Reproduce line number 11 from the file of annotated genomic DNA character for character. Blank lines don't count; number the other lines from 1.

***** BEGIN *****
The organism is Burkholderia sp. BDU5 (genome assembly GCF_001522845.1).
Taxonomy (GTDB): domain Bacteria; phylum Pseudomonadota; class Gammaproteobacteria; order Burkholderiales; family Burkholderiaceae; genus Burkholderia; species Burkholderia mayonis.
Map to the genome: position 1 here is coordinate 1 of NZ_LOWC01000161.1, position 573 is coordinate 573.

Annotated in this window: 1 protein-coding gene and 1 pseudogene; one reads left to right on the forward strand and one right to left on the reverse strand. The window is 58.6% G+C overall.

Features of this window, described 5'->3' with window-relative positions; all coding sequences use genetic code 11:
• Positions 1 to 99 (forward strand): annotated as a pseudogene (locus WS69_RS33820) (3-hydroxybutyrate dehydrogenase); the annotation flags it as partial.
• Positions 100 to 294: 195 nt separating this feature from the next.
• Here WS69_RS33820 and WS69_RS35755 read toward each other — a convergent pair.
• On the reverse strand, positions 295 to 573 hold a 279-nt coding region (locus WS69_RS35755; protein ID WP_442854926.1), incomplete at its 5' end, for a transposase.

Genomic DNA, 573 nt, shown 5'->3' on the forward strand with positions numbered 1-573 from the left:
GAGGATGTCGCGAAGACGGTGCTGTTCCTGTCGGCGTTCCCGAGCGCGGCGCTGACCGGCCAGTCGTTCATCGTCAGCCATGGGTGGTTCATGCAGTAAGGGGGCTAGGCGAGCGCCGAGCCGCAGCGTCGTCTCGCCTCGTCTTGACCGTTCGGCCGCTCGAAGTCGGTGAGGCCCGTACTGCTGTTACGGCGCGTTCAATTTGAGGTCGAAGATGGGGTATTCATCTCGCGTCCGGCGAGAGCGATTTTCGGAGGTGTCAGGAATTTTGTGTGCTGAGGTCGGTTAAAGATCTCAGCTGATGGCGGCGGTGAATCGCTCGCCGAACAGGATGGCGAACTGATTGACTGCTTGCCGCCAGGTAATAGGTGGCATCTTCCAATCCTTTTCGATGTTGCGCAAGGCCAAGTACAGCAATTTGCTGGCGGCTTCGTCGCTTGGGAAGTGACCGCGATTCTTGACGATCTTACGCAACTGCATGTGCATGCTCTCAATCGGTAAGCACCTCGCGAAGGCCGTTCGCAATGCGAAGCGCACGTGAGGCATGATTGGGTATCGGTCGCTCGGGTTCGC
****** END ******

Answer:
GAGGATGTCGCGAAGACGGTGCTGTTCCTGTCGGCGTTCCCGAGCGCGGCGCTGACCGGCCAGTCGTTCATCGTCAGCCATGGGTGGTTCATGCAGTAAGGGGGCTAGGCGAGCGCCGAGCCGCAGCGTCGTCTCGCCTCGTCTTGACCGTTCGGCCGCTCGAAGTCGGTGAGGCCCGTACTGCTGTTACGGCGCGTTCAATTTGAGGTCGAAGATGGGGTATTCATCTCGCGTCCGGCGAGAGCGATTTTCGGAGGTGTCAGGAATTTTGTGTGCTGAGGTCGGTTAAAGATCTCAGCTGATGGCGGCGGTGAATCGCTCGCCGAACAGGATGGCGAACTGATTGACTGCTTGCCGCCAGGTAATAGGTGGCATCTTCCAATCCTTTTCGATGTTGCGCAAGGCCAAGTACAGCAATTTGCTGGCGGCTTCGTCGCTTGGGAAGTGACCGCGATTCTTGACGATCTTACGCAACTGCATGTGCATGCTCTCAATCGGTAAGCACCTCGCGAAGGCCGTTCGCAATGCGAAGCGCACGTGAGGCATGATTGGGTATCGGTCGCTCGGGTTCGC